Laid-off journalists mocked online, reminded of crimes against journalism

Laid-off journalists mocked online, reminded of crimes against journalism

Laid-off journalists mocked online, reminded of crimes against journalism

The Los Angeles Times is laying off a huge chunk of its newsroom, which is not really news when daily newspapers have been dying for years, but the other news from the layoffs is the brutal reaction to the unemployed liberal journalists: You had it coming.

The L.A. Times announced Tuesday it was giving pink slips to at least 115 editors, bureau chiefs and reporters after several years of financial losses.

The newspaper, which dates back to 1881, was purchased in 2018 by billionaire businessman Patrick Soon-Shiong who described big plans for the Times. His new business venture was costing him $40 million in losses a year, however, he said this week, so the decision was made to slash 20% of the newsroom.

Don Irvine, of media watchdog Accuracy in Media, tells AFN the news business has evolved over the years from three television networks to a 24-hour news network, which began with CNN but is now dominated by right-leaning Fox News.

Irvine, Don (Accuracy in Media) Irvine

A crowded and costly newspaper newsroom is no different, especially when it comes to dwindling ad revenues, since a morning newspaper and coffee have been replaced with scrolling on a smart phone.

“What we're seeing is something that's becoming more and more inevitable as time marches on,” he observes. “People are looking for other ways to get their news versus the old, traditional media.”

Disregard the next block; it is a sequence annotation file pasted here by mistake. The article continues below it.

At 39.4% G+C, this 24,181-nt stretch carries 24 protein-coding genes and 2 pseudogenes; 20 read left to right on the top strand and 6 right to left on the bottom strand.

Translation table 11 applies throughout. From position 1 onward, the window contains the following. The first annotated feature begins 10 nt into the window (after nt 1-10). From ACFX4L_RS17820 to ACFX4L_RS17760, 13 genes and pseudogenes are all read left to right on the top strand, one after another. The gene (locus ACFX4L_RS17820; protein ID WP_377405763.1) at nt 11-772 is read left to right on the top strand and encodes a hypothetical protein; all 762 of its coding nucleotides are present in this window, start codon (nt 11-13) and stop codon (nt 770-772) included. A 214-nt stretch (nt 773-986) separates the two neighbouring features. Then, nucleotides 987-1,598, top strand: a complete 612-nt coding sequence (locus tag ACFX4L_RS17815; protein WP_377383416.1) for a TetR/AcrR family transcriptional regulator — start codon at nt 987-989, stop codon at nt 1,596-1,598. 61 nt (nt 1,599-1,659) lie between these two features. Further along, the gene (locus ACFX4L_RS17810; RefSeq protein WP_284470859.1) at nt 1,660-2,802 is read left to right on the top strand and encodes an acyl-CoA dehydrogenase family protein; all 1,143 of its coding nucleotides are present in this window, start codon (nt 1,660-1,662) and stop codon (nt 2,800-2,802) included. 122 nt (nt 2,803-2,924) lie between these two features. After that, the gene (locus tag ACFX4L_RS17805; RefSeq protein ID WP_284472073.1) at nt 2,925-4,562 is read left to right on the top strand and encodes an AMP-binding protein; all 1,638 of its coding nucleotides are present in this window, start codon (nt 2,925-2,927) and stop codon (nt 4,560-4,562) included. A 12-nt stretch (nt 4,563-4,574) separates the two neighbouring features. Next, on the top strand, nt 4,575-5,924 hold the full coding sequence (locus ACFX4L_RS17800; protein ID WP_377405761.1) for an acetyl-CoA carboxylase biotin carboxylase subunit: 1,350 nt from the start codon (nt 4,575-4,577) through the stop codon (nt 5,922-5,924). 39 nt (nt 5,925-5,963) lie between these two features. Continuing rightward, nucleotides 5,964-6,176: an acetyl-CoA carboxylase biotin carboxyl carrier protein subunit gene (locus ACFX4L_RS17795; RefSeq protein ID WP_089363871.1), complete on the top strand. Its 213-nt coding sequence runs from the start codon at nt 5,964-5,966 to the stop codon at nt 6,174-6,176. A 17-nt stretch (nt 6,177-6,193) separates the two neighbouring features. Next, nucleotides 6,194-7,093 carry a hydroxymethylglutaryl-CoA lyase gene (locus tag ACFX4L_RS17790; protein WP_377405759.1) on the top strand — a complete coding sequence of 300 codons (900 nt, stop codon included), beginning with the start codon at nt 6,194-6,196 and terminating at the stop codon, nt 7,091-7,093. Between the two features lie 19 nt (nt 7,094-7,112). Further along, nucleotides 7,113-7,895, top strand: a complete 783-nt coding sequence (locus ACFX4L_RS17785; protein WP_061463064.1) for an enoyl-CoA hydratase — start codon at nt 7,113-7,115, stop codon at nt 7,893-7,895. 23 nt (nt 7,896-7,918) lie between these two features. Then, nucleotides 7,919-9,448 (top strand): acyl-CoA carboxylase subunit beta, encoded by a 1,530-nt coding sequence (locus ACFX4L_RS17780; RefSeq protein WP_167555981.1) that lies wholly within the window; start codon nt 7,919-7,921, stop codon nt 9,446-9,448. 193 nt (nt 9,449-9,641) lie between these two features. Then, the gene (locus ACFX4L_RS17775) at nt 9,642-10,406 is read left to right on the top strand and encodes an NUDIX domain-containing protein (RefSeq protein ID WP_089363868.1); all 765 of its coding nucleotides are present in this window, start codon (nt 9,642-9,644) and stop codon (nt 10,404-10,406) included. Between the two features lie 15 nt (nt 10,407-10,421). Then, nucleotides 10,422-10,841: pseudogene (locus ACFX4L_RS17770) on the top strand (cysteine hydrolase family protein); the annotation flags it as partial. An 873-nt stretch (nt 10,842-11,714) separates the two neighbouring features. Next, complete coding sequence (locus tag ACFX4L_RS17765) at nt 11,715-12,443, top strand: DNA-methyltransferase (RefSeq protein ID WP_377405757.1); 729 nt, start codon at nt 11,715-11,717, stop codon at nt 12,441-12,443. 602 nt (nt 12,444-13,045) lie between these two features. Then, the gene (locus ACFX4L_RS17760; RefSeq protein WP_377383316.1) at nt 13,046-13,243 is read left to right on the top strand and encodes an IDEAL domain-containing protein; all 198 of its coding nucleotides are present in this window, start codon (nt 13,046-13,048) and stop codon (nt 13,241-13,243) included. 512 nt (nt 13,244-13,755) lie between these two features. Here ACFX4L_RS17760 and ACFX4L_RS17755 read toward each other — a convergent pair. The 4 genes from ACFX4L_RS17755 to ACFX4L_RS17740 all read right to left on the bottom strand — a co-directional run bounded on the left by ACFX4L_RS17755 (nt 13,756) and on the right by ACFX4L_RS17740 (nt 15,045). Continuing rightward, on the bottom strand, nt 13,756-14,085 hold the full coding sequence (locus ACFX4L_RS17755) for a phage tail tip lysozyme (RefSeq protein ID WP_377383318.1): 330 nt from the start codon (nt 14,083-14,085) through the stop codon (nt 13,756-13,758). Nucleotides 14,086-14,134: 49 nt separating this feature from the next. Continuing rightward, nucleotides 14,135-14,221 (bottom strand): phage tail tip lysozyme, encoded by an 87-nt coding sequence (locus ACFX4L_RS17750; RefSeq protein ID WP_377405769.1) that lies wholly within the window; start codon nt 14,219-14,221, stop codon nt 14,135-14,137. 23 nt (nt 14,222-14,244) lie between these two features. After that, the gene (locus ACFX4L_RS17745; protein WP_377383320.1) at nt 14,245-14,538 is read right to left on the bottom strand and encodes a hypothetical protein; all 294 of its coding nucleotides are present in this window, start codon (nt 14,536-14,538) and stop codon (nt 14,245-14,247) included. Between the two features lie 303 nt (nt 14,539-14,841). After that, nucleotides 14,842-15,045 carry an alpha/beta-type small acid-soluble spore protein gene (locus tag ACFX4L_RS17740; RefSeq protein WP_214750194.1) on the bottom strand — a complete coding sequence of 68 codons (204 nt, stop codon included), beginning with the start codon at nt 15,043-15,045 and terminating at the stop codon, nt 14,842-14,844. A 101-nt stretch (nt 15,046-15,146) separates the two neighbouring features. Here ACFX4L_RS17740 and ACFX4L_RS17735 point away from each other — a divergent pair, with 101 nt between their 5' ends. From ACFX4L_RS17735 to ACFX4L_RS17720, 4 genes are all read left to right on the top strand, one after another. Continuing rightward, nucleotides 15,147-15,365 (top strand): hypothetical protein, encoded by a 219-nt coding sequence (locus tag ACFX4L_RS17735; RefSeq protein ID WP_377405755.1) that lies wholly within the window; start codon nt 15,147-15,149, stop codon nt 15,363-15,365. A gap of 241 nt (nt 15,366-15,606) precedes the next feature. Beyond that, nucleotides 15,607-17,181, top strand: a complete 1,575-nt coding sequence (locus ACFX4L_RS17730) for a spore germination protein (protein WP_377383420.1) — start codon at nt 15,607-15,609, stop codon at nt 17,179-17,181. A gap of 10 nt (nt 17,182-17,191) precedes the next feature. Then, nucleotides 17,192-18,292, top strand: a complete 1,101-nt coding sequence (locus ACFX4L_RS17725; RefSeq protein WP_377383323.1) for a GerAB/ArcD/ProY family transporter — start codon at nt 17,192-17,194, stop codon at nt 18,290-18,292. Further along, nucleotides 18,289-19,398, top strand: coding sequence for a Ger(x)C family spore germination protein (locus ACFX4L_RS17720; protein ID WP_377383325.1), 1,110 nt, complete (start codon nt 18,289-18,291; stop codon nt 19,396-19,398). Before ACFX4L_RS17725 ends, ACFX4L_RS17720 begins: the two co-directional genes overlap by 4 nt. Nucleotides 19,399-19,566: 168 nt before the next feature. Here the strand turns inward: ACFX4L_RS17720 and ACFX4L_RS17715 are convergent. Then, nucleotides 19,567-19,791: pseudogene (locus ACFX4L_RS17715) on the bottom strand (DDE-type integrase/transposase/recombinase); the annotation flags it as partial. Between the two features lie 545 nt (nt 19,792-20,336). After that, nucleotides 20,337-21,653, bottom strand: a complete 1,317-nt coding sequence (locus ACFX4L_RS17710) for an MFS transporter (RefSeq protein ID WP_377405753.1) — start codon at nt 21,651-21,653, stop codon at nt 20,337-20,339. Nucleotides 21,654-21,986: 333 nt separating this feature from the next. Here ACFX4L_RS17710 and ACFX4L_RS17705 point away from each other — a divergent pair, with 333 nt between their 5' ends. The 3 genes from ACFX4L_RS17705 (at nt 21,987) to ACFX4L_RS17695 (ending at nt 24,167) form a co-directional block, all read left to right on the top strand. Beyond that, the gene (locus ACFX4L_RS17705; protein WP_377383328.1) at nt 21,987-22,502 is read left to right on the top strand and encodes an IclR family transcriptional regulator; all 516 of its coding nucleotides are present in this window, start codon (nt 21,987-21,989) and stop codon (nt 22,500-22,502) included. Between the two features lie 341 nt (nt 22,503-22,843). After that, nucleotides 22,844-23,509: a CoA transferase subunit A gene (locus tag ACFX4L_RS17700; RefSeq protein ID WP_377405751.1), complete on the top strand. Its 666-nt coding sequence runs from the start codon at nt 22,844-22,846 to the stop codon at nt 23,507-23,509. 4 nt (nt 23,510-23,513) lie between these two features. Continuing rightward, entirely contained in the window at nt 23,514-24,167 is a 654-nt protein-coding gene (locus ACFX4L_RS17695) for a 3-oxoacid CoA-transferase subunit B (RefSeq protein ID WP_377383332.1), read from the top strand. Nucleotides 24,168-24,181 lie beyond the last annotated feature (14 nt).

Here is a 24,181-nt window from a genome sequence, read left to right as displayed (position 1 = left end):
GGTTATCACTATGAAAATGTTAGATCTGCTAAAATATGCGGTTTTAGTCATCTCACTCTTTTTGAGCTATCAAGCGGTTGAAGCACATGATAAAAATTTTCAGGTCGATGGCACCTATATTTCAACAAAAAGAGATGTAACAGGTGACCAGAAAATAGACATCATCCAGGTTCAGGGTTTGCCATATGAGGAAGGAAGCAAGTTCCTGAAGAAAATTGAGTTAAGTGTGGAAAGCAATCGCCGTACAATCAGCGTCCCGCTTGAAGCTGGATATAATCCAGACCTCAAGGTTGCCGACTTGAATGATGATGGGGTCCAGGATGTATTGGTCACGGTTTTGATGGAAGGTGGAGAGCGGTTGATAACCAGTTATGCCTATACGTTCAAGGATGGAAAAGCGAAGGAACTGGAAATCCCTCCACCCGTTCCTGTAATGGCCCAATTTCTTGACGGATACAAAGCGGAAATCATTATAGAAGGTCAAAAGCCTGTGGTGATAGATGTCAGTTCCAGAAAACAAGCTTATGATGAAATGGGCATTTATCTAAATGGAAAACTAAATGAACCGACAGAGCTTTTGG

Another looming issue for journalism is liberal bias, which is not only common in the industry but a requirement to set foot in the big-city newsroom.

The liberal bias at the Times was criticized as recently as 2020. In a story for The Jewish Journal, Berkeley communications professor Dan Schnur pointed out every Times columnist is a "progressive" regardless of the beat they cover, such as politics, business, or diversity. 

"I write not as a conservative crank or a resentful Republican," he wrote, "but rather as a curious centrist and registered independent who looks for smart analysis and opinions from across the ideological spectrum."

So when Times reporters ran to X, formerly Twitter, to describe the newsroom bloodbath, they found lots of mockery and no pity. In the comments, X users pointed out the newspaper has published stories about white drivers polluting Southern California, which harms minorities. The headline in a 2021 column called conservative leader Larry Elder the “black face of white supremacy” during his candidacy for governor, people pointed out. Another column published during the COVID pandemic defended gloating over dead Californians who had shrugged off the virus.

“With all the layoffs, we’re gonna miss this top-notch journalism from the LA Times,” wrote author-filmmaker Dinesh D’Souza.

Noah Goldberg, a Times reporter who escaped a pink slip, posted a photo of the emptied newsroom in a likely attempt to garner sympathy.  "The LA Times newsroom today. What's missing?" he wrote.

"The communists who used to work there," wrote show host Jesse Kelly. 

"Integrity," wrote another X user. 

The online mockery only grew when Times journalists made race and ethnicity an issue. A now-former Times columnist named Jean Guerrero called her firing a “dark day” at the Times. 

“I was the only Latina columnist for the opinion desk,” she pointed out.

A second now-former Times journalist shared the percentage of minorities, specifically blacks, Asians, and Hispanics, who had been let go this week.

In a brutal reply on X, Elder reminded Guerrero she had called him a “white supremacist” and now, he wrote, she had been “canned by the broke" Times.